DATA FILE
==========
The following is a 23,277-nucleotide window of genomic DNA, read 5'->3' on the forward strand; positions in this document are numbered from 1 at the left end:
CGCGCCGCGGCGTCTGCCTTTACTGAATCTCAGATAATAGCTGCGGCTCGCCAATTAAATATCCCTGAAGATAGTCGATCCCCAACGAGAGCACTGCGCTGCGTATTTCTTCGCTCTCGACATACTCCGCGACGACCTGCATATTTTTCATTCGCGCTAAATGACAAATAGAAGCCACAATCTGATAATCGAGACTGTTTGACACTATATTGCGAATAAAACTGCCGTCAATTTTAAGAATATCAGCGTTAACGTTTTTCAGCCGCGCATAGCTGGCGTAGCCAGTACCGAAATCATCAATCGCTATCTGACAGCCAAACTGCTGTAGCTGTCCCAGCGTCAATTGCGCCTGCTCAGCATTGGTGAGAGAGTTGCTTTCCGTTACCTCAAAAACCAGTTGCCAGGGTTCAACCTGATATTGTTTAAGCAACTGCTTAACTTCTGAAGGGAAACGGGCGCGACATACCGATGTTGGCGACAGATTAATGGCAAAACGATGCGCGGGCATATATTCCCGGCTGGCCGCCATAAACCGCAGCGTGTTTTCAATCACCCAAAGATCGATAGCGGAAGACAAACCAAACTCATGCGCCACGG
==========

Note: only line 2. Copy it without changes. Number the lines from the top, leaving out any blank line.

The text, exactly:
CGCGCCGCGGCGTCTGCCTTTACTGAATCTCAGATAATAGCTGCGGCTCGCCAATTAAATATCCCTGAAGATAGTCGATCCCCAACGAGAGCACTGCGCTGCGTATTTCTTCGCTCTCGACATACTCCGCGACGACCTGCATATTTTTCATTCGCGCTAAATGACAAATAGAAGCCACAATCTGATAATCGAGACTGTTTGACACTATATTGCGAATAAAACTGCCGTCAATTTTAAGAATATCAGCGTTAACGTTTTTCAGCCGCGCATAGCTGGCGTAGCCAGTACCGAAATCATCAATCGCTATCTGACAGCCAAACTGCTGTAGCTGTCCCAGCGTCAATTGCGCCTGCTCAGCATTGGTGAGAGAGTTGCTTTCCGTTACCTCAAAAACCAGTTGCCAGGGTTCAACCTGATATTGTTTAAGCAACTGCTTAACTTCTGAAGGGAAACGGGCGCGACATACCGATGTTGGCGACAGATTAATGGCAAAACGATGCGCGGGCATATATTCCCGGCTGGCCGCCATAAACCGCAGCGTGTTTTCAATCACCCAAAGATCGATAGCGGAAGACAAACCAAACTCATGCGCCACGG